The Edinburgh Fringe Festival is a real mix of weird shit but there can’t be many pre-sets as ominous as the one for Katy Dye’s Baby Face: a white-sheeted floor, softly lit, haze of talcum powder in the air and a plastic highchair alone on the stage. Once the lights go down, the opening is a whirl of fury: Dye dances with the high-chair, grapples with it, fights it, sits on it, addresses us. It is her friend and her foe.
The high-chair represents lots of things across the show but, essentially, a cultural sexualisation of youth and innocence. Dye, at 26, looks younger, and tells us that the older she gets, the more pleased she is to be mistaken for a younger woman, even a teenager. I remember having to abandon a bottle of wine once in my early 20s when I didn’t have my ID, and being reminded by a cheerful cashier, “It’s a compliment!” In a neat opening 10 minutes, Dye questions why the fuck that is, what exactly is so desirable about those bodies that ‘young’ is a compliment not a descriptor.
Across the 50 minute show, she draws a line connecting the infantilisation of women, the sexualisation of youth, the pornification of teenage schoolgirls (via Britney) and a beauty industry obsessed with preserving youth. Dye has a theatrical eye for a striking image and is a preternaturally committed, scary performer, making this a show with lots of potential and lots of memorable moments – but with very little text in here, Dye doesn’t quite succeed at convincing us that all the issues she’s addressing are part of the same problem.
They’re certainly all relevant to youth and age and sex within the bounds of the patriarchy – but I’m not sure they’re quite connected enough to be placed alongside each other with so little comment. For instance, yes the language of the beauty industry is geared to preserving of youth, but that’s more about making middle-aged women look 26 than 14, retaining the kind of youth Dye still has ahead of her, rather than the kind she’s left behind – it feels like something distinct, rather than a straight continuum with everything else Dye pulls out of the box. All these issues definitely are part of a spectrum of related controls over female behaviour and assessments of female worth, but with much of the show dominated by movement set-pieces and Dye speaking so rarely, she can’t do much beyond elicit a reaction, which might be a bit reductive for such a complicated set of problems.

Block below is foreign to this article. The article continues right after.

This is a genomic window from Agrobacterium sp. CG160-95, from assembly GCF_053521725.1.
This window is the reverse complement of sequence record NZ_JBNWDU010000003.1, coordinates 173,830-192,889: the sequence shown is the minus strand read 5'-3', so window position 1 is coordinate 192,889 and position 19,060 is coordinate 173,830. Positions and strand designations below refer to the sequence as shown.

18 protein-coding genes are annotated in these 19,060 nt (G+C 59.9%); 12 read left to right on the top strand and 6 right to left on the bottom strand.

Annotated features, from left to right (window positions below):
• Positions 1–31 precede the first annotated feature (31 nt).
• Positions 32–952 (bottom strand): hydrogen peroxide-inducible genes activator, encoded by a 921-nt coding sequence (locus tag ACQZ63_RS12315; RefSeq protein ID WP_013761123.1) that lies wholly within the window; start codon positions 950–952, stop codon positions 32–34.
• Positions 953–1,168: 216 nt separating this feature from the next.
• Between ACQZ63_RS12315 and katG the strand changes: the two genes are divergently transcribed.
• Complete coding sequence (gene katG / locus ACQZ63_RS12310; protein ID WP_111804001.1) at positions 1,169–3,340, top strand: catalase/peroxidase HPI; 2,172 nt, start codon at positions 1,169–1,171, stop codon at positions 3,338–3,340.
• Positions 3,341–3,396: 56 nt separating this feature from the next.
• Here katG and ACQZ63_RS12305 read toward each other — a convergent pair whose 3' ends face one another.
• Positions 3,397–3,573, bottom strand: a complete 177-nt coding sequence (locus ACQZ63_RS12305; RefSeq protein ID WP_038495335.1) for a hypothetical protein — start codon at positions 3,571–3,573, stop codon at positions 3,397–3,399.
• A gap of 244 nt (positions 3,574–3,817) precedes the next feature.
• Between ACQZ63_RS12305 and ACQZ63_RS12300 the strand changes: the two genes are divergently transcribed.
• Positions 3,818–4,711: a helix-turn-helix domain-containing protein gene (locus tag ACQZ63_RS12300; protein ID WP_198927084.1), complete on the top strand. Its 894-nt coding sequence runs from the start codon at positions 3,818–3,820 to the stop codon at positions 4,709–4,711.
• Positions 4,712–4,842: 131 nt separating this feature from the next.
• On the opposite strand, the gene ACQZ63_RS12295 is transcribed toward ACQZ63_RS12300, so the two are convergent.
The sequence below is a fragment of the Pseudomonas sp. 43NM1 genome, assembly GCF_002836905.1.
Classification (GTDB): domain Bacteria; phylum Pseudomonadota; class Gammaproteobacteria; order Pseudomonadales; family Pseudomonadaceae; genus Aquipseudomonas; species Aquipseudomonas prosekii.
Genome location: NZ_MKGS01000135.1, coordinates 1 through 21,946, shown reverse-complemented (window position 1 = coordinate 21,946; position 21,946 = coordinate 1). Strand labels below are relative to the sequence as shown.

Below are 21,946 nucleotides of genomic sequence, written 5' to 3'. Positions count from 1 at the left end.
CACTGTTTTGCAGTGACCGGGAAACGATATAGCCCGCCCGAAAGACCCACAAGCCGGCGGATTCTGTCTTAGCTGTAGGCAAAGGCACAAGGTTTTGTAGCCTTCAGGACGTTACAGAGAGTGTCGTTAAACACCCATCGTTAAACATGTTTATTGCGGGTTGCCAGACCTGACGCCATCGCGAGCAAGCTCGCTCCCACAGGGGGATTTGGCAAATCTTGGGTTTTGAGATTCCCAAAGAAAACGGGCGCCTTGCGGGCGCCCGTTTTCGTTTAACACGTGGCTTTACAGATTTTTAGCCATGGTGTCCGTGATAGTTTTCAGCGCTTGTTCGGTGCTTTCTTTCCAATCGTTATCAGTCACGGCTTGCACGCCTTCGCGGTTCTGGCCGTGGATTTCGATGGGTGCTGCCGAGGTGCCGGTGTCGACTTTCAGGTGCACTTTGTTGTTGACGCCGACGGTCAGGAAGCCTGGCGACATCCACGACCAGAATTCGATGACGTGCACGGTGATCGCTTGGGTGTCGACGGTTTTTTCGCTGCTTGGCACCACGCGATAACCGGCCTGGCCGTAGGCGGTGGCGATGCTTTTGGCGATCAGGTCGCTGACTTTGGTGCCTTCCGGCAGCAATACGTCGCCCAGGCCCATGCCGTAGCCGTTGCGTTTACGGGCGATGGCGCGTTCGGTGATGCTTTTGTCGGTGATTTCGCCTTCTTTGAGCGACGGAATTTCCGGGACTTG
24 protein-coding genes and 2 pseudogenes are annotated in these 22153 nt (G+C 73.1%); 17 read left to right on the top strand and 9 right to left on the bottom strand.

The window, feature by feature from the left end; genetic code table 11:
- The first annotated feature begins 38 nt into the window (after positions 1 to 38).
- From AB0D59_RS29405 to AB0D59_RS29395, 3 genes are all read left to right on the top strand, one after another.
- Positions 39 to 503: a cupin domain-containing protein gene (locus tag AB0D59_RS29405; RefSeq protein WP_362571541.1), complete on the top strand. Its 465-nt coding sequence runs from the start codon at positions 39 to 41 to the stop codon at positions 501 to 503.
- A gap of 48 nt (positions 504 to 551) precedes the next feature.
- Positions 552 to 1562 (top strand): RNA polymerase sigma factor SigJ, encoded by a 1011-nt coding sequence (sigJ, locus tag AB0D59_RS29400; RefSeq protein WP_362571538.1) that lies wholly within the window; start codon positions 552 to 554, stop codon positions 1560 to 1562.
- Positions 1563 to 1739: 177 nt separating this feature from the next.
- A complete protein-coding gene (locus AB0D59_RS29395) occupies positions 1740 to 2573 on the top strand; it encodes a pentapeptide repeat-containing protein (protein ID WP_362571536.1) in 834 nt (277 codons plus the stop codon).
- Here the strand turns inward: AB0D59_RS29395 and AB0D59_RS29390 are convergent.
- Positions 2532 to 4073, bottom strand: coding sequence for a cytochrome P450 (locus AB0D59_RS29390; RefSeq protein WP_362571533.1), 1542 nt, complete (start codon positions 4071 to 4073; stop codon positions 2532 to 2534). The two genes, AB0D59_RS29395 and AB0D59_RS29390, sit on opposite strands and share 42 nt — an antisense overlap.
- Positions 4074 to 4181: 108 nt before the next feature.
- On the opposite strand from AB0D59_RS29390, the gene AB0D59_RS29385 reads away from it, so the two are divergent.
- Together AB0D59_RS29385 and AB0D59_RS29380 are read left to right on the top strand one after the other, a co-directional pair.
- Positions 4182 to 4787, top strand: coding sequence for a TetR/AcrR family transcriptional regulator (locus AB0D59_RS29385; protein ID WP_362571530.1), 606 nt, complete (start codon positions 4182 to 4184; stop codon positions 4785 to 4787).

Without Dye digging into the issues she raises, Baby Face feels a bit thin on the ground, despite a whole-hearted and memorable performance. The show actually feels like a set of successful set pieces that have been woven together and not quite become more than the sum of their parts. But despite Baby Face‘s problems, Dye clearly has plenty to say for herself and the ability to say those things in inventive, challenging ways, and she can dance, and she’s terrifying. Not a bad combination for live art – so there’s plenty to be excited about in this debut hour.
Baby Face was performed at Summerhall as part of the Edinburgh Fringe 2018. Click here for more details.